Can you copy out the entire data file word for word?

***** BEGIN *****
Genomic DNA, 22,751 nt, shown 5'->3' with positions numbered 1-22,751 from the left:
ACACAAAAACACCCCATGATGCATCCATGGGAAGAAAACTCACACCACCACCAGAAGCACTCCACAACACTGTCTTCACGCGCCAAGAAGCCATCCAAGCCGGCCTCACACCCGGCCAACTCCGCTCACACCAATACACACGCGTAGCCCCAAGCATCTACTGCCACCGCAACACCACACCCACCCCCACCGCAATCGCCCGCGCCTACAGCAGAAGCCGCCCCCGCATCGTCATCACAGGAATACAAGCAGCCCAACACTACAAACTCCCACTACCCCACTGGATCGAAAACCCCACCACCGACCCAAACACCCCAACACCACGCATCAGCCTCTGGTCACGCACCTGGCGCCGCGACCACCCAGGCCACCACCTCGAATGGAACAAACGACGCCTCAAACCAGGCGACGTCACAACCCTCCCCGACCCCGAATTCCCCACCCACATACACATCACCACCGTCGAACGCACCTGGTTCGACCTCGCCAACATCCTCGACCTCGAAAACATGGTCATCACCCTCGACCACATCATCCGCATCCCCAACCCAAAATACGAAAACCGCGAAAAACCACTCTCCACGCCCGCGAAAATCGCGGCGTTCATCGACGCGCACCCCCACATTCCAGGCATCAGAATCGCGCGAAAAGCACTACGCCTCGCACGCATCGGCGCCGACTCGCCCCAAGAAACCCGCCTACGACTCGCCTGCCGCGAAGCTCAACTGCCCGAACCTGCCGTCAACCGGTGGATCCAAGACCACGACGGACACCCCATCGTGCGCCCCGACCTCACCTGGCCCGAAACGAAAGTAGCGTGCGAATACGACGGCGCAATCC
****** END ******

Genomic DNA, 22,751 nt, shown 5'->3' with positions numbered 1-22,751 from the left:
ACACAAAAACACCCCATGATGCATCCATGGGAAGAAAACTCACACCACCACCAGAAGCACTCCACAACACTGTCTTCACGCGCCAAGAAGCCATCCAAGCCGGCCTCACACCCGGCCAACTCCGCTCACACCAATACACACGCGTAGCCCCAAGCATCTACTGCCACCGCAACACCACACCCACCCCCACCGCAATCGCCCGCGCCTACAGCAGAAGCCGCCCCCGCATCGTCATCACAGGAATACAAGCAGCCCAACACTACAAACTCCCACTACCCCACTGGATCGAAAACCCCACCACCGACCCAAACACCCCAACACCACGCATCAGCCTCTGGTCACGCACCTGGCGCCGCGACCACCCAGGCCACCACCTCGAATGGAACAAACGACGCCTCAAACCAGGCGACGTCACAACCCTCCCCGACCCCGAATTCCCCACCCACATACACATCACCACCGTCGAACGCACCTGGTTCGACCTCGCCAACATCCTCGACCTCGAAAACATGGTCATCACCCTCGACCACATCATCCGCATCCCCAACCCAAAATACGAAAACCGCGAAAAACCACTCTCCACGCCCGCGAAAATCGCGGCGTTCATCGACGCGCACCCCCACATTCCAGGCATCAGAATCGCGCGAAAAGCACTACGCCTCGCACGCATCGGCGCCGACTCGCCCCAAGAAACCCGCCTACGACTCGCCTGCCGCGAAGCTCAACTGCCCGAACCTGCCGTCAACCGGTGGATCCAAGACCACGACGGACACCCCATCGTGCGCCCCGACCTCACCTGGCCCGAAACGAAAGTAGCGTGCGAATACGACGGCGCAATCC